Thanks to Chiarelli’s inability to make a contract, you’re riddled with a bad cap and some dead weights. Be thankful that EA’s rosters are incredibly kind to Milan Lucic (83 overall) because he’s the type of player that should flourish with McDavid. The unfortunate side of this is that you have him under contract until 2022-2023.
The same goes for Kris Russell (79 overall). Russell has a very unfriendly team contract but his Top 6 D potential (exact) should provide enough depth that he won’t be a pylon on the virtual ice for you.
The biggest knock against using the Oilers will be their cap space. In 2018-2019, the Oilers have $4.270M to spend. Thankfully that will get better in 2019-2020 and rise to $20.115M, but unlike some of the other teams, the RFAs are hanging around here.
Nurse, Jesse Puljujarvi (20, 79 overall, elite potential [med]), and Pontus Aberg (24, 78 overall, top 9F potential [med]) are just some of the 7+ free agents that Edmonton will have to deal with. This doesn’t include their issues at goaltender, where all three of their tendies will need new contracts after the first season is complete.
So why are they here?
After reading all of this, you’re probably wondering why Edmonton is even on this list. Well, they have some talent. McDavid, Draisitl, Nugent-Hopkins, Nurse, Klefbom, Talbot, Puljujarvi and even a guy like Lucic can win games.
The challenge is keeping it sustainable given their contracts. If you can bring Edmonton to a Stanley Cup, you’re doing it right.
Gone are the Sedins, Burrows and Luongo and in their place are guys like Bo Horvat (who hates Fortnite), Brock Boeser and Chris Tanev. So let’s look at why Vancouver could be your up-and-coming franchise.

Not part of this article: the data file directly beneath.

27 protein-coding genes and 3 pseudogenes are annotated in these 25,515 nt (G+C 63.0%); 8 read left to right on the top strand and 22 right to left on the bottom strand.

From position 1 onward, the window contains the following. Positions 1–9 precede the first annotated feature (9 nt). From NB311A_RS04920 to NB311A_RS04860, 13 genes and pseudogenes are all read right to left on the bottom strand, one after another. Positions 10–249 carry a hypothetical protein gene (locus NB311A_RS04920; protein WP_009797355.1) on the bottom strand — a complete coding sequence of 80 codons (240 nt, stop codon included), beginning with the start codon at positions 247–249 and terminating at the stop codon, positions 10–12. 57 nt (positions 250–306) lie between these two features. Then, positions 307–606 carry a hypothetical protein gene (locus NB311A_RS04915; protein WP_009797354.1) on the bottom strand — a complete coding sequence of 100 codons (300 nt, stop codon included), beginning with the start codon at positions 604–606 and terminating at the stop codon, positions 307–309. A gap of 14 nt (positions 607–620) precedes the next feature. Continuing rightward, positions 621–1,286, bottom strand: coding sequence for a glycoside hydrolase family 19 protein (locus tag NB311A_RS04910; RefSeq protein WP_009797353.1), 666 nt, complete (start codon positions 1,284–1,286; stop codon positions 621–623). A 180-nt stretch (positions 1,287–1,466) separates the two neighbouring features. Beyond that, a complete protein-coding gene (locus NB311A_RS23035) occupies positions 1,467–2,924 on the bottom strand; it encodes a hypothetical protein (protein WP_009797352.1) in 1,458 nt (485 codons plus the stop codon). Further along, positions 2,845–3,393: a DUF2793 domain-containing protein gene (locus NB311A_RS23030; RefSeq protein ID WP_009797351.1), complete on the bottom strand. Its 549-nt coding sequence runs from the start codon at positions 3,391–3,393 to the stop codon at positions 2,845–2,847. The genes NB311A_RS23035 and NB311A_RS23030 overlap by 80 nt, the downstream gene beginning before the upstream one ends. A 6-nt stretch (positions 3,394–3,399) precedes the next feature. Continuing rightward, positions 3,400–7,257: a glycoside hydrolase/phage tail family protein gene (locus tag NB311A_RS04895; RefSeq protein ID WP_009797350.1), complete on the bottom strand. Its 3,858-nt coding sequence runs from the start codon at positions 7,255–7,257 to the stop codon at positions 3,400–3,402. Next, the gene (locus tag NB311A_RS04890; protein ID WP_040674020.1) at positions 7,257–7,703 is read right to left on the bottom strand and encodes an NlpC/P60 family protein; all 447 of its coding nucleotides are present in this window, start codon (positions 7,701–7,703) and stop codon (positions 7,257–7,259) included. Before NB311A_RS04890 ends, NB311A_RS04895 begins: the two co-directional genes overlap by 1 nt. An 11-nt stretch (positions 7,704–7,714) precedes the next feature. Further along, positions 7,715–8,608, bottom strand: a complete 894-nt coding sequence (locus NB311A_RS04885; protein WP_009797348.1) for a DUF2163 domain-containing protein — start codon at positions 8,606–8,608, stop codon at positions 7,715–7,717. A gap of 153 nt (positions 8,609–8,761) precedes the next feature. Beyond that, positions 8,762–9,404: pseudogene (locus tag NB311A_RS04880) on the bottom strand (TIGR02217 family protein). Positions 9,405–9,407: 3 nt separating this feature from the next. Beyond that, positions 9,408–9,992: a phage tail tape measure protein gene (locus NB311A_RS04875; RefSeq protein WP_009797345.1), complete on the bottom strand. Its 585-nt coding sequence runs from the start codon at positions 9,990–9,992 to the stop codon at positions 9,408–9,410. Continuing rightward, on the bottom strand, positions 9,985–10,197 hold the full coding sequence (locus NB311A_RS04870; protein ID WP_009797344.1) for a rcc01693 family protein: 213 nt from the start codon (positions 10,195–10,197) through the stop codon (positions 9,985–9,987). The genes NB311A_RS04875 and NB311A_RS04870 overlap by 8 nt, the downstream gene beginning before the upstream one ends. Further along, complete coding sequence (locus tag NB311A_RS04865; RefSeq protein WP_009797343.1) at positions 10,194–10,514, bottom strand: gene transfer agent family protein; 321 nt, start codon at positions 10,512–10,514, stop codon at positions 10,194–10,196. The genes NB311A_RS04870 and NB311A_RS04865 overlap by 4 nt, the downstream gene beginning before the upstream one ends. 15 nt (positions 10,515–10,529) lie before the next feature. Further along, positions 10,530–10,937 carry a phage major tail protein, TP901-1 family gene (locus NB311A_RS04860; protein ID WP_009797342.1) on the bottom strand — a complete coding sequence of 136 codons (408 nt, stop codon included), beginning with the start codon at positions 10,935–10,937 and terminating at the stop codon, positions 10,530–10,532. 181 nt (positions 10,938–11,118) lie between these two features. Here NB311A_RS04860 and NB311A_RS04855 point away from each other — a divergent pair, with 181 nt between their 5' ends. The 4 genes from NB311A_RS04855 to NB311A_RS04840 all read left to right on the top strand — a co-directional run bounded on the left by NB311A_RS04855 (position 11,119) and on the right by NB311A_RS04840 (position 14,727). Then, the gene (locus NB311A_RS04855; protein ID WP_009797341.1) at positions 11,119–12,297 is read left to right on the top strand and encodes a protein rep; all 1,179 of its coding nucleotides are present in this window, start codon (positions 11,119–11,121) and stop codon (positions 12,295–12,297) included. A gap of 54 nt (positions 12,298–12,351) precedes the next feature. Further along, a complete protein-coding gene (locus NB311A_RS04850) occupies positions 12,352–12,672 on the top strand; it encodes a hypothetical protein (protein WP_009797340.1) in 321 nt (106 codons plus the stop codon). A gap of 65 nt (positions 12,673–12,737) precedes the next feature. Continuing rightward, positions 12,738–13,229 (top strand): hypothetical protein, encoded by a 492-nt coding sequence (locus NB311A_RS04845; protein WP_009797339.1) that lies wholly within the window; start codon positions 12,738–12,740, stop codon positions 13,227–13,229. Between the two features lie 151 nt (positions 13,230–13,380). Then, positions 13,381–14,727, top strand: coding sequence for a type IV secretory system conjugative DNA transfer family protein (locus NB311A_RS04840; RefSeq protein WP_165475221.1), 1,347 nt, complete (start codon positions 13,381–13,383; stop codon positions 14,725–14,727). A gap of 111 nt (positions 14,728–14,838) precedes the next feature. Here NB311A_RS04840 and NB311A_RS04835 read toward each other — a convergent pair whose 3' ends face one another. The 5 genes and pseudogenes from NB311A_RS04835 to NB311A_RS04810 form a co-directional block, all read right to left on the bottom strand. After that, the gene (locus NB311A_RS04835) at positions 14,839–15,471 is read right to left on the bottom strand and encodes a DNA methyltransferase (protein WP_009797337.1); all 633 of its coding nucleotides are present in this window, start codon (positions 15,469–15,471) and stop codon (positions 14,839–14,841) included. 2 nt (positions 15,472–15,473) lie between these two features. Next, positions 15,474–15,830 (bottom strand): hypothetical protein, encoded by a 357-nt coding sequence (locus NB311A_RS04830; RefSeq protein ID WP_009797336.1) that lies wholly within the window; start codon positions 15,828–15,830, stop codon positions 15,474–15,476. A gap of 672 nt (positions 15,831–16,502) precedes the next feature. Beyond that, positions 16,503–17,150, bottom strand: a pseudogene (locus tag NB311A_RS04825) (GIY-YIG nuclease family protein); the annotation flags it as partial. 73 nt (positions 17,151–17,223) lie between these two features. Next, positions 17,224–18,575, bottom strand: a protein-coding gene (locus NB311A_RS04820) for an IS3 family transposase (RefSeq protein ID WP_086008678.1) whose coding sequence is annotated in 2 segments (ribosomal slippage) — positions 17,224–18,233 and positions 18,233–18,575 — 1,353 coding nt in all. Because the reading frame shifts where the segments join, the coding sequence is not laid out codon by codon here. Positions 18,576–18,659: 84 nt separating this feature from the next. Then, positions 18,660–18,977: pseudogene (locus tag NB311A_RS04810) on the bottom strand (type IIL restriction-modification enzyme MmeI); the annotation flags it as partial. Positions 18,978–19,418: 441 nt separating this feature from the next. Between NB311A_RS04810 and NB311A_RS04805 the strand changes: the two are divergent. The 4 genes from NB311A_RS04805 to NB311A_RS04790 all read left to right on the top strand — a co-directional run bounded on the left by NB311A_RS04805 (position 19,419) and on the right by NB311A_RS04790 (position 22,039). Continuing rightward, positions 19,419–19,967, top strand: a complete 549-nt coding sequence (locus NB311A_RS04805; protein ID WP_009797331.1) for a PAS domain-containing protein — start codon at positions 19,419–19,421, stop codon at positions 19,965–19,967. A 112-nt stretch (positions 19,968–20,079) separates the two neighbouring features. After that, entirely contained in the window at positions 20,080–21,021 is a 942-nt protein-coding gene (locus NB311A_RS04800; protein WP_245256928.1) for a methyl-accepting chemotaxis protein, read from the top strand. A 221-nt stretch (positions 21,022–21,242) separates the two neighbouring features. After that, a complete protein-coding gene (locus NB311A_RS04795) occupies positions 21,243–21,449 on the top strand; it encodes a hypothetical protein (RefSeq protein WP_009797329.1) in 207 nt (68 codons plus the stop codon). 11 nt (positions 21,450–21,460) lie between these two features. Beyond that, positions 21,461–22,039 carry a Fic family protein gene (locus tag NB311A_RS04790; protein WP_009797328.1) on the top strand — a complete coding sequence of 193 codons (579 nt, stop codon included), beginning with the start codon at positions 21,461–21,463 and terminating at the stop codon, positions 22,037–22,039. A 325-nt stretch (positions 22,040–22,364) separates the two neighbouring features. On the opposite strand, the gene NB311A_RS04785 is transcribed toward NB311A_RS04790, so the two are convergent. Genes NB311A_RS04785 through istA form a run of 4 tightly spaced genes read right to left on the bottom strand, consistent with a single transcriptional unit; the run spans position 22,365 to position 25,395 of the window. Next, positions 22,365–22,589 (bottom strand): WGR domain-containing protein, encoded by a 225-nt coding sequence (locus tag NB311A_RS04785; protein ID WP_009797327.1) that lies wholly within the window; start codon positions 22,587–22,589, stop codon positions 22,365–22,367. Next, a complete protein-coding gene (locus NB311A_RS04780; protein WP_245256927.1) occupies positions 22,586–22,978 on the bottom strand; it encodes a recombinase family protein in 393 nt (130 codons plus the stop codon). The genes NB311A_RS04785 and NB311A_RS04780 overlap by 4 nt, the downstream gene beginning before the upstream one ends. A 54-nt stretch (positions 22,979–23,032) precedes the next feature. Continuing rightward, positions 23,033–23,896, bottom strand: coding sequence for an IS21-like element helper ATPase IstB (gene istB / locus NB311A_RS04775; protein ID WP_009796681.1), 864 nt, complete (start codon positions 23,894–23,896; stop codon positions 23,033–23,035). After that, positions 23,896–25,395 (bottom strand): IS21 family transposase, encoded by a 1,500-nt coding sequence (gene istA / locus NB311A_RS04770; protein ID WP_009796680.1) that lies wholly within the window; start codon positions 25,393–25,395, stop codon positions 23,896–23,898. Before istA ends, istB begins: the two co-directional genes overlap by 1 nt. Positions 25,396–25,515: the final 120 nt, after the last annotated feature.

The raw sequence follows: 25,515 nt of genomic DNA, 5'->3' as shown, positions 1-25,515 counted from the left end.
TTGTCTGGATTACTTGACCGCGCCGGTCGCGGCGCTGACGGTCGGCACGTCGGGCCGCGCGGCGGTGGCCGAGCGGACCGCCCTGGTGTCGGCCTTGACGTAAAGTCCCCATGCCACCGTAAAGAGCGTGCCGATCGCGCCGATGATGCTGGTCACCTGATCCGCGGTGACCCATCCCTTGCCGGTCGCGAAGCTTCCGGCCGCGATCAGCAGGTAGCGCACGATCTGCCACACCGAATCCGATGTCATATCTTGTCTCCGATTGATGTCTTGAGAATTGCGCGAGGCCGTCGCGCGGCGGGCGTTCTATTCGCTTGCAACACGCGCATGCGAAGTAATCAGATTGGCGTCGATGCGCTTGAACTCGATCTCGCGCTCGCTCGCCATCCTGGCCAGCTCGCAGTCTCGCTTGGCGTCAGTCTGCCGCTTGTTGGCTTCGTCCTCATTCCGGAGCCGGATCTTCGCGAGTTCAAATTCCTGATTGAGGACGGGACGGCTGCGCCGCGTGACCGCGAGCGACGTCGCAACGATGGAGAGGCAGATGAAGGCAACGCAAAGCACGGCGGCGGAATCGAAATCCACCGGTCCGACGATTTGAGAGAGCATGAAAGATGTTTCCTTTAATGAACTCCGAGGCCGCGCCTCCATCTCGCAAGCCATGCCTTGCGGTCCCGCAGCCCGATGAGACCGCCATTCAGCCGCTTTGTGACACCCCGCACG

Young, Affordable Players
In your first year as GM of the Vancouver Canucks, you’re going to see you have a wealth of young, affordable talent. Boeser (85, elite [med]), Jake Virtanen (79, top 9 f [med]), Nikolay Goldobin (78, top 9 f [med]), Derek Pouliot (79 top 4 d [med]), Troy Stecher (79, Top 6 D [med]), Markus Granlund (79, Top 9 F [low]) and Ben Hutton (82, Top 4 D [low]) are all restricted free agents in 19-20. This means you have a ton of leverage when it comes to offering them contracts, trading them or cashing in offer sheets.
While the Canucks are loaded in every position like the Sharks or Golden Knights, they’re still a really deep team. When those clubs start to decline, Vancouver is young enough that they’ll be on the up and up.
In 2018-2019, the Canucks’ cap space is $15.780M which isn’t terrible. You’ll be able to make some free agent signings if you need to and you’ll also have the room to bring your AHLers up and down when someone is injured.
What really sets the Canucks apart is in 2019-2020 when they will be over $30,000,000 in cap space. Thirty freaking million dollars. That’s a lot of loonies, my friends. A lot of your cap space will go towards making sure Brock Boeser, Derek Pouliot, Ben Hutton and Jake Virtanen return. In the case of someone like Boeser, you may want to make sure he never leaves.